The golden rules of credit building: What affects your credit score and how to improve it

The do’s and don’ts of credit building:

Understand what affects your credit score in a positive way

1. No more than one hard check every six months

Whether you want to take out something big like a mortgage or smaller like a phone contract, spread each application out by six months to give your score a chance to recover after every hard credit check. And if you are ever rejected when applying for credit, don’t reapply immediately — wait a few months before trying again.

Side note: Don’t panic if your score dips

It’s quite normal to see your score rise and fall. And each time you apply for a new credit account or agreement (i.e. get a new credit card or take out a loan) you’ll likely see a dip in your score until the credit reference agencies start to see you regularly paying your borrowing back. Don’t panic if this happens.

2. Always pay on time

Keeping on top of your payments is really important for maintaining a good credit score because this shows up on your credit history. Just one missed payment will stick around on your report for six years (no thank you, right?).

If that’s happened to you though — don’t worry. The more time that passes, the less important it becomes to new credit applications. So you can put your best foot forward from here on out.

3. Spend less than 25% of your credit limit 

When you spend only a small amount of your credit limit, it shows that you’re not too reliant on credit and shows lenders that you are a ‘lower risk’ to lend money to. It’s called low credit utilisation  (a.k.a. every lender's dream).

4. Don’t close your oldest credit account

A long credit history that shows you’ve used credit responsibly in the past is great for your credit score. So if you’re thinking of cutting up some credit cards or ending a credit agreement, choose a newer one to avoid shortening your overall credit history.

5. Build up your credit history over a long period of time

Your credit history has a big impact on your score, so get into the mindset of knowing you need to build a long-term list of evidence to prove you pay back what you borrow on time, every time.

There isn’t a quick fix for this, it does take time and patience. But being mindful of your money is half the battle, persevere and you’ll start to see great results — you’ve got this!

The next essential steps to improve your credit score

Now you have this list of what can affect your credit score. But there’s still more action you can take to positively impact your score. Here’s what to do next:

6. ‍Fix any errors on all three of your credit reports

Check each of your credit reports with Experian, Equifax and TransUnion thoroughly (here’s how to do that) and contact them if anything is inaccurate.

Every detail matters, so you’ll want even minor errors on your address history amended and exactly the same across all three. Don’t feel shy about bugging these credit reference agencies until it’s all perfect.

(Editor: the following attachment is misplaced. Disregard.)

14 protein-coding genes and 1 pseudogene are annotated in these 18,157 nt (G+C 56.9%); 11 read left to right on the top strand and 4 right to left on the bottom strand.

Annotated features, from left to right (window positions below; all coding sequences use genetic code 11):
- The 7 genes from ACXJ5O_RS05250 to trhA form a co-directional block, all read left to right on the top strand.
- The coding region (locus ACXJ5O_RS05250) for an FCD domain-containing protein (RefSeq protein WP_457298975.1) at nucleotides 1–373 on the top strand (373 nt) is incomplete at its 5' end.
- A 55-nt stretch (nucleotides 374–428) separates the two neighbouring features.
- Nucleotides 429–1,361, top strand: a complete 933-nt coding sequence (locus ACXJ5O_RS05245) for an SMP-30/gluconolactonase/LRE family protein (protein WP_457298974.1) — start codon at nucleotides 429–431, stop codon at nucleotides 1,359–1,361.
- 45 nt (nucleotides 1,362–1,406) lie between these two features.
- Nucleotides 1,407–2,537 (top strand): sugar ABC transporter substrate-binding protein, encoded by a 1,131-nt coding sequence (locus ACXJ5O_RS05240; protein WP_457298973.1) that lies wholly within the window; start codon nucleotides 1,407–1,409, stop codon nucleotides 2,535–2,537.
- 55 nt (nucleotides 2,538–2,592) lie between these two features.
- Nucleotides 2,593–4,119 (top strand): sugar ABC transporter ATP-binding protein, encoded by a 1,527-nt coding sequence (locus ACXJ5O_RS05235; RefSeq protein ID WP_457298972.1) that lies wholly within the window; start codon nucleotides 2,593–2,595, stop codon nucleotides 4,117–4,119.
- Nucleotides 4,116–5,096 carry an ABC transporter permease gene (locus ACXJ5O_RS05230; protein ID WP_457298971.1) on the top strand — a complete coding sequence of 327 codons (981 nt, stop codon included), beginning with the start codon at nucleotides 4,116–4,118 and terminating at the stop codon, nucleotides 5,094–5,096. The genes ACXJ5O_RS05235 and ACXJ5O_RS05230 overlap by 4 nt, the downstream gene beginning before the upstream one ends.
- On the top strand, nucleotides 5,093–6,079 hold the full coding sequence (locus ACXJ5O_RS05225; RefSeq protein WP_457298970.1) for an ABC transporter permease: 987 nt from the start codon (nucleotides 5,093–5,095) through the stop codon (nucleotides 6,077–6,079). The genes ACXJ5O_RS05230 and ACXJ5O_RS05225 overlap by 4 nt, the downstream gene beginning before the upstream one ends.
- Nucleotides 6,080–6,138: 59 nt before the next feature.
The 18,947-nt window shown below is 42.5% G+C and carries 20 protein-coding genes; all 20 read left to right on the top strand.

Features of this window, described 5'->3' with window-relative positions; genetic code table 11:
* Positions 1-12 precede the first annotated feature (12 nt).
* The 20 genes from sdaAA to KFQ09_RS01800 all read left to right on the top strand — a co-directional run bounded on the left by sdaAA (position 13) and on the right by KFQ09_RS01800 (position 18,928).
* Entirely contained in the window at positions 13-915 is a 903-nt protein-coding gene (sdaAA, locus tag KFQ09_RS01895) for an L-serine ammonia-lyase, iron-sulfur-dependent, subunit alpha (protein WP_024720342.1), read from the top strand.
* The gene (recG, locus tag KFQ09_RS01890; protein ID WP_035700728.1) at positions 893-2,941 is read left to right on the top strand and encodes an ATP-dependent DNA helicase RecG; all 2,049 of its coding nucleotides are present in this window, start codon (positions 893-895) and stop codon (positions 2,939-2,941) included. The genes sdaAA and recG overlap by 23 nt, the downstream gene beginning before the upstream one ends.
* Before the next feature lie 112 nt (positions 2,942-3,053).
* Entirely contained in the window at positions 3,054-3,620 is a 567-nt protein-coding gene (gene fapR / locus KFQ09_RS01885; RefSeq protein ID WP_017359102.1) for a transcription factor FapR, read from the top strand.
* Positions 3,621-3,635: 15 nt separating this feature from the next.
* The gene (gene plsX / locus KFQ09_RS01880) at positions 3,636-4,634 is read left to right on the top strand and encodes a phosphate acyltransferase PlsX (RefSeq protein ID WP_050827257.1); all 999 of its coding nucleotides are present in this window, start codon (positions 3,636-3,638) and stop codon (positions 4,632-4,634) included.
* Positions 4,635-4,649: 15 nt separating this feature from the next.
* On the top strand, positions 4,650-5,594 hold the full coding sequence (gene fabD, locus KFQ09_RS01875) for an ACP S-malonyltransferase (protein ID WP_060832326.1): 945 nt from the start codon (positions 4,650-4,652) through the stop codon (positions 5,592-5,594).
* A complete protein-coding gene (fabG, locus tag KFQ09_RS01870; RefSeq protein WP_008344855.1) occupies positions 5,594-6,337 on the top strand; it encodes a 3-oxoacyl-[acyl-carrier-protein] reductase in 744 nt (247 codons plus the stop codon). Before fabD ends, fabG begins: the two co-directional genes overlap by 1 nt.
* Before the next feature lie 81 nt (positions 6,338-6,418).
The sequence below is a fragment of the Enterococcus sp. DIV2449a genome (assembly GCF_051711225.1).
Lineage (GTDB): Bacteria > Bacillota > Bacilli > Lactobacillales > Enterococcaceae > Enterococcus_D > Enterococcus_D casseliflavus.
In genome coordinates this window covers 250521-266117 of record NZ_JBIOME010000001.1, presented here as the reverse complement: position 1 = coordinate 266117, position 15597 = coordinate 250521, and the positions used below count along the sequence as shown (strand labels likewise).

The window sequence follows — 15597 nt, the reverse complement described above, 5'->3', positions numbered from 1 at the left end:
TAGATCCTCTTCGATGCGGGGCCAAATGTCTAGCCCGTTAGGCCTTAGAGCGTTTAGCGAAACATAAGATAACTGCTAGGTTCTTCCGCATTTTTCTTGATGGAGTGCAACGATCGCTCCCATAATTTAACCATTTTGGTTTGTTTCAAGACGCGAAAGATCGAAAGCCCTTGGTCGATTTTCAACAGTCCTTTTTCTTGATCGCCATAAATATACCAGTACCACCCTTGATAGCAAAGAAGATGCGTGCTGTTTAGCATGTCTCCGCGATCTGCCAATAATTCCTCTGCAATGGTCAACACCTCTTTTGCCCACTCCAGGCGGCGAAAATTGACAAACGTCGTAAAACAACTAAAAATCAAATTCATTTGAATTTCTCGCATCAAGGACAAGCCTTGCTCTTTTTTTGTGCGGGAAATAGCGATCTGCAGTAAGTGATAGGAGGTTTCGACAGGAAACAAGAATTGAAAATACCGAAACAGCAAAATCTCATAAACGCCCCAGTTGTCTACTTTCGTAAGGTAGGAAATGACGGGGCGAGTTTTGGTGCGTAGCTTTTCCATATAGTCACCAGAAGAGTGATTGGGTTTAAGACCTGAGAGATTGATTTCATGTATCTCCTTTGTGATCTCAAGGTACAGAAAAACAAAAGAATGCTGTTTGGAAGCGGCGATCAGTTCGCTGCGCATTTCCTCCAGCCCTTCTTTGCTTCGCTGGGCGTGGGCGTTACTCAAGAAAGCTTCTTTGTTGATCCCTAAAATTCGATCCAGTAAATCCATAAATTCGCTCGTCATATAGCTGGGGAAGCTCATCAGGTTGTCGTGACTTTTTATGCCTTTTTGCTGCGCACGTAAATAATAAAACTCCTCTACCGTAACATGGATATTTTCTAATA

7.  Register to vote

In terms of improving your credit score, it doesn’t matter if you actually vote or not. Just being registered helps Experian, Equifax and TransUnion (the three main credit reference agencies in the UK) find your current address.

If you’re unable to register, you can ask Experian, Equifax and TransUnion to add a ‘notice of correction’ to explain why. Future lenders should then take that into consideration when looking at your credit report.

8.  Pay off your debts*

*Even if this doesn’t apply to you now, you may need to borrow in the future, so be mindful of this one.

Debt is a real part of life, and paying off debts is a lot easier said than done. We totally understand, shifting your debt can feel like a mammoth task. 

But making a start to prioritising paying off your highest-interest debt first will help free up more of your money in the long run. And it’ll be a positive thing for your mental wellbeing, as well as your credit history.

Use this debt repayment planner to get started.

9.  Ask to remove old ‘financial connections’

By this, we mean your exes or old housemates that you previously held joint accounts with (including utility bills). Unfortunately, if they have a poor credit score, they could be bringing yours down too, so ask Experian, Equifax or TransUnion to remove them if you are no longer living together.

10.  Become a named bill payer

Adding yourself as a named bill payer can be a simple but effective step towards building more credit history (which in turn affects your credit score).

However, be mindful of point 9 if you’d rather not be ‘financially associated’ with the other adults you currently live with. There are other ways to start building your credit history, for example getting a mobile phone contract.

Finally, get started with Loqbox 

If you’re feeling wary about taking out a credit-building card or aren’t able to become a named billpayer, but know you need to build your credit history, Loqbox could be a good alternative — we want you to enjoy a happier, healthier relationship with money.

Whether you want to build a pot of savings, give your score a boost, or use your rent to build your credit history,  Loqbox has some brilliant credit-building tools to help you do that and take care of your financial wellbeing as you go. The best thing is it’s really easy with Loqbox, and you’re safe in the knowledge that we have your best interests in mind every step of the way. It’s quick and easy to get started: learn more about Loqbox here.

 Improvements to your credit score are not guaranteed.

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